Kindle Enters Canada

Story in Publisher's Weekly


Kindle PC Software

Kindle PC Software is available for download at Amazon. If you don't have a Kindle or an iPod Touch you can now access Kindle books as long as you have a PC or a laptop.

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Kindle readers beware - big Amazon is watching you read 1984

John Naughton says The ebook reader may have advantages over unwieldy printed tomes, but it has unexpected drawbacks. "You don't have to be a lawyer to know that this would not be tolerated in the real world of physical objects.Yet it's commonplace – indeed universal – in the world of information goods. And what makes it possible is the "End User Licence Agreement" (EULA) that most of us click to accept when we first use hardware, software or online services."


Kindle books for the iPod Touch

If you have an iPhone or an iPod Touch you can download the Kindle Reader app for free. With this app you can then read Kindle books on your iPhone/Touch.

To raise awareness of certain titles there are numerous books that are free for the Kindle. These are not just Project Gutenberg texts but titles by main line publishers. If you can get the Kindle app you have everything you need to access these free books.


Publishers and Booksellers Rally to Support eBooks and eReaders

eReaders and eBook players like the Kindle 2, Kindle DX and Nook are suddenly enjoying unprecedented support from book publishers, authors and retailers alike.

Why the recent shift? Given what analysts say is the increasingly depressing reality of old-world print business models, today’s publishers and booksellers (who’d once adopted a largely adversarial stance) are increasingly approaching this digital development with an “if you can’t beat them, join them” attitude. Mark Cull, publisher of Red Hen Press, admits that he’s gladly partnered with Amazon, giving the online mogul permission to digitize and reprint their books. Cull says that his company, a small but highly acclaimed literary outfit, is enjoying keeping up with the latest technological trends and advancements. “The entire printing world is leaning toward digitized publication with fascination,” said Cull. “We [at Red Hen Press] are actually very interested in the direction the publication of books is going.”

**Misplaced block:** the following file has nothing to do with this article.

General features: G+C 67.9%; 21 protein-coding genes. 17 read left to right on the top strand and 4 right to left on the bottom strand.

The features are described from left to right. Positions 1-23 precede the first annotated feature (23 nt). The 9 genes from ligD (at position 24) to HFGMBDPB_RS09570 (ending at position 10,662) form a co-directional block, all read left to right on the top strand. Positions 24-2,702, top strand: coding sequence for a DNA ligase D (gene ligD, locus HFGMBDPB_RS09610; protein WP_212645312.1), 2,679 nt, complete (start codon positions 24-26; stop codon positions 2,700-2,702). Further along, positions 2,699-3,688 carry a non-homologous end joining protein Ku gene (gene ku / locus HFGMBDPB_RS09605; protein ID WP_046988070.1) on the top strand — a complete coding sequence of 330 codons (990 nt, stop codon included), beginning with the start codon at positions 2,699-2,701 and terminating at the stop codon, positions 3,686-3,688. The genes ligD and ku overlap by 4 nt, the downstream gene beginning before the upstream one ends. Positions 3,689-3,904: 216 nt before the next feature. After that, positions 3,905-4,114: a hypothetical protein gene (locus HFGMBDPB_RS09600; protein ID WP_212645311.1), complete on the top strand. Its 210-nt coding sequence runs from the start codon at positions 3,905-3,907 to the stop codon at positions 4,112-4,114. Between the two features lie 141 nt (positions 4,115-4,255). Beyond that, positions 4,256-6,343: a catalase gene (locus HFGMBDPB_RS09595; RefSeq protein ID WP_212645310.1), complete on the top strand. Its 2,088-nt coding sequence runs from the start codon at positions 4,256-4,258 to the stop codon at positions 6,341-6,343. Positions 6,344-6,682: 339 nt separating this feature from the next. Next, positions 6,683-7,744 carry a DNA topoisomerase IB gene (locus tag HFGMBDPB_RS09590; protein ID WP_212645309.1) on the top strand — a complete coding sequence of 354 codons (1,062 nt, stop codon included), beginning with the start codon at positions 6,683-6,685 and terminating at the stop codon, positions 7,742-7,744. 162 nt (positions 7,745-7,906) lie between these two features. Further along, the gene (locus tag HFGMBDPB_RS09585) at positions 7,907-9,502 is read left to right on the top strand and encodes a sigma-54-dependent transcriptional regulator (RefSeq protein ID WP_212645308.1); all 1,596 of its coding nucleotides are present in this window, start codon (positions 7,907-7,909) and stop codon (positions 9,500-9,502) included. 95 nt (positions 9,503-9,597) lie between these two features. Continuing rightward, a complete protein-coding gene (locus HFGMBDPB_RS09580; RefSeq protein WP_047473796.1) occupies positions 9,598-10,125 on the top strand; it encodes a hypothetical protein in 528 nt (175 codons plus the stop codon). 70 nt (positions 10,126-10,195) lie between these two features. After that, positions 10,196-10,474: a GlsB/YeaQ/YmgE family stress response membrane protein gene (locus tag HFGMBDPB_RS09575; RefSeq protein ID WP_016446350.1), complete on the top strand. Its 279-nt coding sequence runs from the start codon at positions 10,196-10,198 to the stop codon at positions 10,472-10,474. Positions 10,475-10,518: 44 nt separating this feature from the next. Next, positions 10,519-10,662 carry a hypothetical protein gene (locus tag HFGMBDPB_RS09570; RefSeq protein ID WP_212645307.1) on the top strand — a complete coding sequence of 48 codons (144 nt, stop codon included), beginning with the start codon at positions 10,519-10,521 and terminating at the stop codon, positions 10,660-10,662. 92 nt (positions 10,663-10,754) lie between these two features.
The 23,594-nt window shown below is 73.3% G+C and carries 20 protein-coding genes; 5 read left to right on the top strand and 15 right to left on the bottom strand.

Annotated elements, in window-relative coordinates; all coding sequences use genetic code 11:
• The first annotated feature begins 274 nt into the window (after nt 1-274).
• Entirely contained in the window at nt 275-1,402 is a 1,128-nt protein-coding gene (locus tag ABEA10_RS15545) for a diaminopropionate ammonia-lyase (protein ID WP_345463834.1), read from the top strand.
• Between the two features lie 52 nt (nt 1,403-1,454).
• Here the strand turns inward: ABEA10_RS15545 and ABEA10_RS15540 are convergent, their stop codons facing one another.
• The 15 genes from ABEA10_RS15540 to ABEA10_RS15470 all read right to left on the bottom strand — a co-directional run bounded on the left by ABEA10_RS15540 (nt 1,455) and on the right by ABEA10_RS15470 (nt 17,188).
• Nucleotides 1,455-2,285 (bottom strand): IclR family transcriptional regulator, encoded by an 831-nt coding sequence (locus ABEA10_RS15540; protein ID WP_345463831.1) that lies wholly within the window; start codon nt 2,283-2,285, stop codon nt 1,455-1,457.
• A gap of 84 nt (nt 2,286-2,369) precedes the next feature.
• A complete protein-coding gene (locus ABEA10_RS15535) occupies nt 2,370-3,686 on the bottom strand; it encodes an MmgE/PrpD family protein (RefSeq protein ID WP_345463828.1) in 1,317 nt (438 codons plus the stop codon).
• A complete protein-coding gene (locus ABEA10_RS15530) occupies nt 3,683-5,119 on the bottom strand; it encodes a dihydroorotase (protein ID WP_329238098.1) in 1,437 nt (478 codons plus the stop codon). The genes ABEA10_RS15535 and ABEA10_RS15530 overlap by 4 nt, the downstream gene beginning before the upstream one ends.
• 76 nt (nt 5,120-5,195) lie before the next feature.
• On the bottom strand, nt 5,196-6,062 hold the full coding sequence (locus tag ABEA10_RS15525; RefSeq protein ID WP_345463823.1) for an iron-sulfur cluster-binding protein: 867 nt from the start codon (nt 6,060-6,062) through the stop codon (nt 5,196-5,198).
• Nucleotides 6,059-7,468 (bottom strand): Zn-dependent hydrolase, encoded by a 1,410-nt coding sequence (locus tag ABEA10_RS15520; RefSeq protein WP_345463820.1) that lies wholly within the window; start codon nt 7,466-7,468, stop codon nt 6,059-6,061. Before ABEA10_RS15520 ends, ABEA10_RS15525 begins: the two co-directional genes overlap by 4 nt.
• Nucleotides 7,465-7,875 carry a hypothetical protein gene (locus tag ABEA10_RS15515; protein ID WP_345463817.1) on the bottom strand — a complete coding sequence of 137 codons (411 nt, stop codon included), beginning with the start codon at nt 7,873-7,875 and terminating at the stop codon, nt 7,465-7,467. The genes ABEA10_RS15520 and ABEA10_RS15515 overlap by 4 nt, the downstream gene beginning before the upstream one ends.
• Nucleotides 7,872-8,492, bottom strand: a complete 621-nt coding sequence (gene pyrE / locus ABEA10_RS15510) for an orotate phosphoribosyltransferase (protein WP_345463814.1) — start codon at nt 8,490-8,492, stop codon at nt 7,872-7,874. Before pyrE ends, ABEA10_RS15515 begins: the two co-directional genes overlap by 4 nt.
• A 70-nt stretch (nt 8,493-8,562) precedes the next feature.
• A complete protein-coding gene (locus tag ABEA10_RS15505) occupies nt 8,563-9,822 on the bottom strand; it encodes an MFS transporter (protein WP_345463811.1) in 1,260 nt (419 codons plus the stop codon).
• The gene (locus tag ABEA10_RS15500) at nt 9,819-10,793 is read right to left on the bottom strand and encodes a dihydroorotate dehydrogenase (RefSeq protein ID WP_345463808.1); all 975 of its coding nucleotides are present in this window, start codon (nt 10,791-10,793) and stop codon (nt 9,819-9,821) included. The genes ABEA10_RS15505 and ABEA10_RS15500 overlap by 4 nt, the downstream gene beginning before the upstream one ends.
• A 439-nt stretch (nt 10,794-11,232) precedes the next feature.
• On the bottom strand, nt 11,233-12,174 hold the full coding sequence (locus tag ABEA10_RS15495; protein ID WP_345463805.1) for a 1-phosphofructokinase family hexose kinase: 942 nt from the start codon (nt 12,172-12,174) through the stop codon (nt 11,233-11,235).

Full story here.


The Global Antitrust Battle Over Google's Library

The case presents a tangle of issues: how to create new markets for old books without shortchanging authors; how to nurture new technology without stifling competition; and how to preserve all that when one company — in this case, Google — is pioneering the revolution and could profit handsomely. One commentator, who supports the original settlement, has called it "the World Series of antitrust."

Kindle, Price War Changing the Way We Read

NewsHour with Jim Lehrer

In the latest chapter in the story of publishing, some important details -- how we read books, where we buy books, even how we define the word "book" -- are all being rewritten. Jeffrey Brown reports.

At the NewsHour website there is a full transcript. You can also see the full video via streaming or you can download the audio.


Ebooks making libraries popular again, can do nothing about your 80s scrunchie

Engadget: Ebooks making libraries popular again, can do nothing about your 80s scrunchie: A few forward-thinking libraries in the UK have started offering ebook downloads as an alternative to borrowing physical copies of books, and the local public's reaction has been one of overwhelming enthusiasm. Seemingly attracted by the idea of being able to collect and return books without having to actually attend the library, Brits have been eagerly joining up to the new scheme.

Writers who don't know how to read

Found this blog post, BN E-Reader Nook is bad for authors, by Michelle Richmond.

She reads one little blurb about BN's ebook reader the Nook allowing users to share their ebook and she wrote this:

"Which means that authors, like musicians, will have no way to protect their intellectual property from being distributed ad infinitum, without compensation."

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Amazon unveils Kindle book reader for PCs

The free software application is expected to be released in November. It will run on the Windows 7, Vista and XP operating systems from Microsoft.

Full story in the L.A. Times



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